GREY GARDENS | Artistic director Spiro Veloudos is at the helm of the Lyric Stage Company of Boston's New England premiere of the hit Broadway musical about Jackie O's eccentric relatives, Big and Little Edie Beale, who lived in symbiotic squalor in the filthy remains of a once-grand Long Island manse. They've been the subject of a famed documentary and an HBO movie; come hear them sing. Musical direction is by Jonathan Goldberg; Leigh Barrett plays one of the Edies. | Lyric Stage Company of Boston, 140 Clarendon St, Boston | 617.585.5678 | Through June 6 | Curtain 2 pm [June 3] + 7:30 pm Wed | 7:30 pm Thurs | 8 pm Fri | 4 + 8 pm Sat | 3 pm Sun | $25-$44

JERRY SPRINGER: THE OPERA | Artistic director Paul Daigneault is at the helm of this SpeakEasy Stage Company area premiere of the 2004 Olivier Award–winning London sensation. So how do you exaggerate The Jerry Springer Show? First you give TV's long-running combative confessional such a pottymouth that, subject to the FCC, it would be bleeped from here to eternity. Then you take it to eternity, by means of a second act that finds Springer moderating a Blakean smackdown in Hell. Most important, you plug the lowlife losers, cheaters, and perverts that are the show's 15-minutes-of-fame-seeking fodder and turn their profane, pathetic extrusions into the high art of opera, with influences ranging from Bach and Handel to Gershwin (not to mention jazz, funk, and Busby Berkeley). There has never been anything quite like this wild ride on the back of Jerry Springer from composer Richard Thomas and stand-up comic Stewart Lee. And if SpeakEasy Stage Company doesn't clear every hurdle, it stays in the saddle with an extravagant, large-cast production that includes swirling projections, a hand-held video cam, tap-dancing Ku Klux Klansmen, and something perilously close to an auto-da-fé. | Calderwood Pavilion at the Boston Center for the Arts, 527 Tremont St, Boston | 617.933.8600 | Through May 30 | Curtain 7:30 pm Tues [May 26] | 7:30 pm Wed-Thurs | 8 pm Fri | 4 + 8 pm Sat | 3 pm Sun | $51-$54; $46-$49 students, seniors; $30 gallery seats; $14 student rush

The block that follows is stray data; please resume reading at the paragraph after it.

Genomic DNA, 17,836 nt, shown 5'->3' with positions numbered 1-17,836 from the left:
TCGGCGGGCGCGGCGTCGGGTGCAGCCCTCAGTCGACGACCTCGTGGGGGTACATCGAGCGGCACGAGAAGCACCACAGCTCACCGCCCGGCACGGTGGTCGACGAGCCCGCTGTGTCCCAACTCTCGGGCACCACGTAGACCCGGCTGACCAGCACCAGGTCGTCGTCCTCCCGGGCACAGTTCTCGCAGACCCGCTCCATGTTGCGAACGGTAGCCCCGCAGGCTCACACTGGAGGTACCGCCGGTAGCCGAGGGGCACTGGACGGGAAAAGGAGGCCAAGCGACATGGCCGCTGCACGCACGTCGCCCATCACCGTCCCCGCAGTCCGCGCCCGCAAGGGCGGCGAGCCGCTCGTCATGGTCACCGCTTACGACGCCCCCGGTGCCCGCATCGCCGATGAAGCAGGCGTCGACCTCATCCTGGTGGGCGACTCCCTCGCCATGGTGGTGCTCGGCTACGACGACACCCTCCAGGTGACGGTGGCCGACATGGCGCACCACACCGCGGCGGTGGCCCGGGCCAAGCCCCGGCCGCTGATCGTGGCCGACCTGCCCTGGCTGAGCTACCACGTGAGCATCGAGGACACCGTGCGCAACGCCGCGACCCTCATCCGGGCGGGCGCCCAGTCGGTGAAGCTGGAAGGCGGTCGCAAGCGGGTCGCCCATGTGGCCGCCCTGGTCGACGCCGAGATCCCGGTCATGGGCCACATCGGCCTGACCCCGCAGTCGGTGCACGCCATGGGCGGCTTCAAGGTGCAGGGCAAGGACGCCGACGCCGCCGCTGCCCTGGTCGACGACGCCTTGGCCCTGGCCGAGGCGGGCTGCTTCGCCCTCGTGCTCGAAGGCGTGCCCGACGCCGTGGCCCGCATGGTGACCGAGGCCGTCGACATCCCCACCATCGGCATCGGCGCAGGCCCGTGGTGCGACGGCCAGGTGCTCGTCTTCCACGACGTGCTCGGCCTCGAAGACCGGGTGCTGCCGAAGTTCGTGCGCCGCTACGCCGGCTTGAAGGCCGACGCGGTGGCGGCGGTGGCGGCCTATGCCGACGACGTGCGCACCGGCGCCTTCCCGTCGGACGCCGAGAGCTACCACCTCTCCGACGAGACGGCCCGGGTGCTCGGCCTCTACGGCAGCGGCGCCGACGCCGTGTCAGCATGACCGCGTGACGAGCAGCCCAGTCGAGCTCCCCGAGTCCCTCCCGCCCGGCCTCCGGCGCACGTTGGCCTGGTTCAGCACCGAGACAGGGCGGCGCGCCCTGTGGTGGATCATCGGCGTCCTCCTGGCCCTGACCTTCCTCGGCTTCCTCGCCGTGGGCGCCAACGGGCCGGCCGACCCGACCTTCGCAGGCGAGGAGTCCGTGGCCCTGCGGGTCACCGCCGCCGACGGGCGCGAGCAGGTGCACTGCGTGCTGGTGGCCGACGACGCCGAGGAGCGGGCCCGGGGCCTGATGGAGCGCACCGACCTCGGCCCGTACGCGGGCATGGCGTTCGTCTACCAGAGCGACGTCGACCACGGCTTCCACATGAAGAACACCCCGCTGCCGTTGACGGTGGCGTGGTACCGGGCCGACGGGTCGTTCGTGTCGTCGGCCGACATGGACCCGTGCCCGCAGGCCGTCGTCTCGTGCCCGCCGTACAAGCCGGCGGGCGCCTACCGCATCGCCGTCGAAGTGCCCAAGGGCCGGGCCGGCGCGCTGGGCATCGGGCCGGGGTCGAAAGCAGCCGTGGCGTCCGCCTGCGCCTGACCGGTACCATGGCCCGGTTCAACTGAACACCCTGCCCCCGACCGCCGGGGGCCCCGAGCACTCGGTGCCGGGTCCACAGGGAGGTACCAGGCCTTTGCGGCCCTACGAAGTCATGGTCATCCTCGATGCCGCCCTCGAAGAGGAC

THE LIFE OF GALILEO | David Wheeler directs British playwright David Hare's translation of Bertolt Brecht's 1938 play in a production by Catalyst Collaborative @ MIT, in conjunction with Underground Railway Theater. There's an element of bare-bones pageantry in Brecht's play — which, the dramatist being a Marxist, has as much to say about knowledge and the marketplace as it does about the father of modern science's impassioned head butt to the opiate of the people. Capitalizing on URT's strengths, Wheeler translates this into masked, commedia-style clowning that includes a cleverly rhymed introduction and an Italian carnival (the purpose of which is to show a rowdy rank-and-file loosening its ties to Church doctrine) that boasts a sun-like Galileo's-head puppet supplied with drapery arms and a giant pencil with which to scribble across the Scriptures. Hare's sharply eloquent translation pinpoints but is not weighed down by Brecht's didacticism. And Richard McElvain, though his light is too long hidden under the bushel of a bad blond wig, renders an energetic, multi-faceted, even mischievous and epicurean Galileo. | Central Square Theater, 450 Mass Ave, Cambridge | 866.811.4111 | Through May 17 | Curtain 7:30 pm Thurs | 8 pm Fri-Sat | 3 pm Sun | $32; $22 seniors; $18 students with ID; $12 student rush day of show

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